The World Health Organization, WHO has said that tens of thousands of tonnes of extra medical waste from the response to the COVID-19 pandemic are putting tremendous strain on healthcare waste management systems around the globe.
The agency’s Global analysis of healthcare waste in the context of COVID-19, status, impacts and recommendations, had it that plastic trash threatens human and environmental health and points to a dire need to improve waste management practices.
Speaking to journalists in Geneva, the agency’s chief, Tedros Adhanom Ghebreyesus, said the agency’s analysis “is a reminder that although the pandemic is the most severe health crisis in a century, it is connected with many other challenges that countries face.”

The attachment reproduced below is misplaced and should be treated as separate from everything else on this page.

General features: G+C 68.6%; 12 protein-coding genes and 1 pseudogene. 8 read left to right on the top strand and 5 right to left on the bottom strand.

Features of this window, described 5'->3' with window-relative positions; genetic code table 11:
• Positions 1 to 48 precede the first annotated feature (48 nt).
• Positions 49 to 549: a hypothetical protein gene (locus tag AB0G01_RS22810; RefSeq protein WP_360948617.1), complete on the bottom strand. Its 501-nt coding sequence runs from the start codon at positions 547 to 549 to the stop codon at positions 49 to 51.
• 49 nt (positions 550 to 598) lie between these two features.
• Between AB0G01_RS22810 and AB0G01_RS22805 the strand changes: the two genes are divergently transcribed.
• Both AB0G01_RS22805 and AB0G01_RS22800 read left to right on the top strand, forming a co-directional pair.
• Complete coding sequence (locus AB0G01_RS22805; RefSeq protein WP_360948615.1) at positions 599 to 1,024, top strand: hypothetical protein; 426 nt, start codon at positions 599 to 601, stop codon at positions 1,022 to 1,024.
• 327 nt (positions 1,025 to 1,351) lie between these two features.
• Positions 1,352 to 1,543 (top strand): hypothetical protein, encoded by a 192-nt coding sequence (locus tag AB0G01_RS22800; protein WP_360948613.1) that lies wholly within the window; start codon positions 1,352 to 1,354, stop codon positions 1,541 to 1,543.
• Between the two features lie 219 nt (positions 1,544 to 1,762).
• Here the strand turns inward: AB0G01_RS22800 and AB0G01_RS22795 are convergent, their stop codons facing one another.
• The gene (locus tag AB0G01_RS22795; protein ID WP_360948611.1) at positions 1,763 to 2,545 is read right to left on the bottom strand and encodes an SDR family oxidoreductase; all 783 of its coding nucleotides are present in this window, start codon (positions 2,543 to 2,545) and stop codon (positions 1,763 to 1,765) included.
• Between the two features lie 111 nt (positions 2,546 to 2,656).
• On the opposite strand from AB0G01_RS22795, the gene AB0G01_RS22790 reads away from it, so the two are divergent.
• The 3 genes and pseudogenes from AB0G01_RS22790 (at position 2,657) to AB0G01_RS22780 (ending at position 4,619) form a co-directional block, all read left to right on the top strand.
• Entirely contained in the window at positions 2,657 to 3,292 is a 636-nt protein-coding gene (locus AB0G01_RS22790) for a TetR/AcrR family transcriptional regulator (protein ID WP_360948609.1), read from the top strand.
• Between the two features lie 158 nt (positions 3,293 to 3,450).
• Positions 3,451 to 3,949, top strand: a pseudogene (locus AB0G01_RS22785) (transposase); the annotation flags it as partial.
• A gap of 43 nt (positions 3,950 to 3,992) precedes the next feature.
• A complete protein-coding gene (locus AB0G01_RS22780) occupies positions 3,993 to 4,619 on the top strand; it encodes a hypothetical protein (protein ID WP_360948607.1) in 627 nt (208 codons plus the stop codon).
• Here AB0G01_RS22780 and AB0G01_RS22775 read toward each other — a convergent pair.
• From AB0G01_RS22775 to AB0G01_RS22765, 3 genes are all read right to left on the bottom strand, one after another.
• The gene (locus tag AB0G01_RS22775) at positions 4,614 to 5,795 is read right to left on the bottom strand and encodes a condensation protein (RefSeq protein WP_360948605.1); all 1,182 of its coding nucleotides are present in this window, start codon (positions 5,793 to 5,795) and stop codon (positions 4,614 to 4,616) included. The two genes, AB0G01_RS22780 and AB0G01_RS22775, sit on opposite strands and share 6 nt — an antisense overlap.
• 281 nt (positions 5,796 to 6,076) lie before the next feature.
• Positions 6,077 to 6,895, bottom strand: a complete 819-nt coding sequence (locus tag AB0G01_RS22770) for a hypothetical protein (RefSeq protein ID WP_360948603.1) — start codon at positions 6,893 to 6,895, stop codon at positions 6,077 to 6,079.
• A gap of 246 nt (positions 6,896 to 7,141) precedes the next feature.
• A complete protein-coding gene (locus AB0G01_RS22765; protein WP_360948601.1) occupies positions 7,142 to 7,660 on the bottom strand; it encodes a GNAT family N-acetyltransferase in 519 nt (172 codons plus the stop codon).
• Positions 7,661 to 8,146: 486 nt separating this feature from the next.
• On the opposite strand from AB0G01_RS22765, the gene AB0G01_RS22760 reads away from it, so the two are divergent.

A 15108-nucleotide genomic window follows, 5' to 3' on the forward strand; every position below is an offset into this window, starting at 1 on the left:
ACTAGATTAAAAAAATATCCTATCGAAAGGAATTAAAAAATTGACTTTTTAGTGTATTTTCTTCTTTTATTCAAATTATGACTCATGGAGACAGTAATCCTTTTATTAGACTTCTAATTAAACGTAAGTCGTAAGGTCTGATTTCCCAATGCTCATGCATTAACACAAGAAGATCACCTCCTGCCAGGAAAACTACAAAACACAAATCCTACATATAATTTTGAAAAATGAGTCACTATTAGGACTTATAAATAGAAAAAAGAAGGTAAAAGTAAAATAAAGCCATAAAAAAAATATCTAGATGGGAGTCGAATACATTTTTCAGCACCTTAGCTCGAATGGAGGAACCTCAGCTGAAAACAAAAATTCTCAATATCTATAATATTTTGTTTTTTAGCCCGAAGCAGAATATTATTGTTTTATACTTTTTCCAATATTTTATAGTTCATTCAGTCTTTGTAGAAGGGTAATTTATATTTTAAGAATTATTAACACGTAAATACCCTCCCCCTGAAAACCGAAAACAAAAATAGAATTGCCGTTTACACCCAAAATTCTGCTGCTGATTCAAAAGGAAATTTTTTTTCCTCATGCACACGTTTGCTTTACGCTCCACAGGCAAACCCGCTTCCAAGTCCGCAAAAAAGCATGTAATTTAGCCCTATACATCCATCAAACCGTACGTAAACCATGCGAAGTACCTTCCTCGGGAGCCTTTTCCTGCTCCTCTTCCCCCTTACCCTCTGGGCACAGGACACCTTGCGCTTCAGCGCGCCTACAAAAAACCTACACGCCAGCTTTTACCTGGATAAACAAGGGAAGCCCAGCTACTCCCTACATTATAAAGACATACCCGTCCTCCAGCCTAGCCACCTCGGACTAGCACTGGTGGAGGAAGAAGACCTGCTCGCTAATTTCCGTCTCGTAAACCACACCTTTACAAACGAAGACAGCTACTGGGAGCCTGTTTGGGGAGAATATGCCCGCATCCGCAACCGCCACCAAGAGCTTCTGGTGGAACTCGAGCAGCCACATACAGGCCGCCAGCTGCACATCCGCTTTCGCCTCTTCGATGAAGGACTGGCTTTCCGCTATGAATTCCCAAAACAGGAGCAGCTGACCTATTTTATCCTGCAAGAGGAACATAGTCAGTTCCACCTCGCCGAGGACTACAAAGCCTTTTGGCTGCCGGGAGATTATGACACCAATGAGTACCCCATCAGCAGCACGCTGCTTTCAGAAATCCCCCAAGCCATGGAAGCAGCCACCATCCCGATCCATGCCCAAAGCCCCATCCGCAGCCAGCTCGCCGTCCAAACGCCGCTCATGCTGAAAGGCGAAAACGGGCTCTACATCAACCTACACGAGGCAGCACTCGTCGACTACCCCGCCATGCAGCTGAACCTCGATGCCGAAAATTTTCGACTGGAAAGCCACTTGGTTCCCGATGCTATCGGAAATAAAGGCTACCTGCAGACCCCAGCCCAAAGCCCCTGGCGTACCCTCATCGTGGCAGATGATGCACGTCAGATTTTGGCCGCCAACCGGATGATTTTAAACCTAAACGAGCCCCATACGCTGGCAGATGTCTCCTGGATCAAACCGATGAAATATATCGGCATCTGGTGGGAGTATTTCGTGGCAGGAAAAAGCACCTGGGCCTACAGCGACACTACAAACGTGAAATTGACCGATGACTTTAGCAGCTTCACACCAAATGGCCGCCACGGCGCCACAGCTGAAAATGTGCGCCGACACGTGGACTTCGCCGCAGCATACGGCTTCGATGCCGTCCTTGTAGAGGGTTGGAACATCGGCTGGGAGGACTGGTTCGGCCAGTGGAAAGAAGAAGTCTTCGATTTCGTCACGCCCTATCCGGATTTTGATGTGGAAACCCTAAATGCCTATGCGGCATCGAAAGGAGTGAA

The agency said that the sight of discarded masks, littering pavements, beaches and roadsides, had become a universal symbol of the ongoing pandemic worldwide.
The agency’s analysis further points out that over 140 million test kits, with a potential to generate 2,600 tonnes of non-infectious waste (mainly plastic) – and 731,000 litres of chemical waste (equivalent to one-third of an Olympic-size swimming pool – have been shipped.
This is even as over 8 billion doses of vaccine have been administered globally producing 144,000 tonnes of additional waste in the form of syringes, needles, and safety boxes.
Story was adapted from UN News.